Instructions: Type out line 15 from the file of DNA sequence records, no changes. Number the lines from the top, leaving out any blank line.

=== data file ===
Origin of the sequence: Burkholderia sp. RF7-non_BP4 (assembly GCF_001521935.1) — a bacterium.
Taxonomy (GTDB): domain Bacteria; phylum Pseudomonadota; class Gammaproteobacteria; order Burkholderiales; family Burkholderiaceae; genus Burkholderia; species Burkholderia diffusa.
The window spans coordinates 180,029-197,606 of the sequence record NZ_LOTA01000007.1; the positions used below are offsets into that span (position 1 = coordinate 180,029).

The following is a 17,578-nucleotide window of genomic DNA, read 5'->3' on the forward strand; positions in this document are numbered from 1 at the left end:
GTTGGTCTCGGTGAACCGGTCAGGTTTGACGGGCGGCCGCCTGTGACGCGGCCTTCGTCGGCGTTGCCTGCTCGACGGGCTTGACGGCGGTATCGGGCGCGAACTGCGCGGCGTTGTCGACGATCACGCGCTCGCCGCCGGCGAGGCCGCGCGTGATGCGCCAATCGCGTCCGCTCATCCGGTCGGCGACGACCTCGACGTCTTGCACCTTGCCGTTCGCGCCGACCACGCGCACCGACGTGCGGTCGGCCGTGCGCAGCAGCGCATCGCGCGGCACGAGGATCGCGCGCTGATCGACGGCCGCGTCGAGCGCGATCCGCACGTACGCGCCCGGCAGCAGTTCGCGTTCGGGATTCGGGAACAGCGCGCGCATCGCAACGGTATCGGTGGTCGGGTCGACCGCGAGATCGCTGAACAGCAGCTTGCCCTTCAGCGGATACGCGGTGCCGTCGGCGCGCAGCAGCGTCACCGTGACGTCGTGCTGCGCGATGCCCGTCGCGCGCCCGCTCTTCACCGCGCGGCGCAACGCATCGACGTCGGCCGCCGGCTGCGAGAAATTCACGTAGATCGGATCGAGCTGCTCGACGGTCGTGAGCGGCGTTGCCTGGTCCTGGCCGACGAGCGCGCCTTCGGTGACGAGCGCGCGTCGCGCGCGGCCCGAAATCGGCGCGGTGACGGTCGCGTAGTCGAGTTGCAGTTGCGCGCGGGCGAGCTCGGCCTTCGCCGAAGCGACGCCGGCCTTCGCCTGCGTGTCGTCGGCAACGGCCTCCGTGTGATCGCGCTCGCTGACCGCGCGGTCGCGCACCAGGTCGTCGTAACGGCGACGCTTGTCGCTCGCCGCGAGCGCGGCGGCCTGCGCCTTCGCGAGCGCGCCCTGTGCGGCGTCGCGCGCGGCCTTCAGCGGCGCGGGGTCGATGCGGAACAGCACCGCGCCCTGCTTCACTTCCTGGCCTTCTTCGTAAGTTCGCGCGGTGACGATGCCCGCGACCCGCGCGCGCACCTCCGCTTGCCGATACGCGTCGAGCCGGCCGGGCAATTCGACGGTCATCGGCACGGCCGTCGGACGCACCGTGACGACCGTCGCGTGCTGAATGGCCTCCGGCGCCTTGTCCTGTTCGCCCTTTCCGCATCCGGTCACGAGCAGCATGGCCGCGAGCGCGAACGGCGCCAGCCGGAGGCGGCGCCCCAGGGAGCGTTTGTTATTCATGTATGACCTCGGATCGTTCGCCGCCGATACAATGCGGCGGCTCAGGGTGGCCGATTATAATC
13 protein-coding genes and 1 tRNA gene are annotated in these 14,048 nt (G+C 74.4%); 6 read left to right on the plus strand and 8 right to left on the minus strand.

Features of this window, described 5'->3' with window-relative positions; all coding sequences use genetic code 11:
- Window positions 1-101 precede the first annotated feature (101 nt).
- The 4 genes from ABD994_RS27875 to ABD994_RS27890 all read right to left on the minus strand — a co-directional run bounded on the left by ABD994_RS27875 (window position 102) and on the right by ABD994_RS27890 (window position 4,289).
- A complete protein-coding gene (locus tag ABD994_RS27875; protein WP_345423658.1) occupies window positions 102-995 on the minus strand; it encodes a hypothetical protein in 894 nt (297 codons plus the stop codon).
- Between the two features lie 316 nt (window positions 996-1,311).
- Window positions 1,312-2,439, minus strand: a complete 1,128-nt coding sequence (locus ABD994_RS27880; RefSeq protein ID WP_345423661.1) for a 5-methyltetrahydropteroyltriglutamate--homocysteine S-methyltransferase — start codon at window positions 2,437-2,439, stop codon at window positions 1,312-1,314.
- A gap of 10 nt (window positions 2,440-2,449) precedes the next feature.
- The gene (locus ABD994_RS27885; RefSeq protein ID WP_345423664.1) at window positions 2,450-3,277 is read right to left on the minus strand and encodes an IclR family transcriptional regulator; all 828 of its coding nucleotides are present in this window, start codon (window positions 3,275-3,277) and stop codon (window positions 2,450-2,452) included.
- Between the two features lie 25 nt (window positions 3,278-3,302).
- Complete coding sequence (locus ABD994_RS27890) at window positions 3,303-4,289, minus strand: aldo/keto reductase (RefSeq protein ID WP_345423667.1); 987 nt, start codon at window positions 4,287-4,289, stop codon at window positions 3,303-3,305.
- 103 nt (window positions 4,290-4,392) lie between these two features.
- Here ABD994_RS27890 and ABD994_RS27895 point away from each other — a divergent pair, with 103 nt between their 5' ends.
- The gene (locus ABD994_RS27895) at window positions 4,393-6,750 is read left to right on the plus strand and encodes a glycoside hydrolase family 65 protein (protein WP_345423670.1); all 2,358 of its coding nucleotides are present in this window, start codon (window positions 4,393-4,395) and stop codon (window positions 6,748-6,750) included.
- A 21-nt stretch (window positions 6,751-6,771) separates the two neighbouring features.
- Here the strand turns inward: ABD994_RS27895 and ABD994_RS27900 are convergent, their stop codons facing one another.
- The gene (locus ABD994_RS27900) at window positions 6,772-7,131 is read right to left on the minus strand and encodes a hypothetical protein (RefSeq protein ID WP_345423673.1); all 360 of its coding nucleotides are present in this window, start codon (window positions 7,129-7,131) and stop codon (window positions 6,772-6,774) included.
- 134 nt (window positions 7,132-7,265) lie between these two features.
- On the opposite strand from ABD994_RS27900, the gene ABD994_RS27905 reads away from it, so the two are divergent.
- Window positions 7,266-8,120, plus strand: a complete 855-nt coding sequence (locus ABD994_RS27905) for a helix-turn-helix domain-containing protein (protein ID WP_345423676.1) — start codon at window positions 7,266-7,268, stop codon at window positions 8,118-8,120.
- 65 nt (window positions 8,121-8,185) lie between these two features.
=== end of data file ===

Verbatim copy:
- Between the two features lie 25 nt (window positions 3,278-3,302).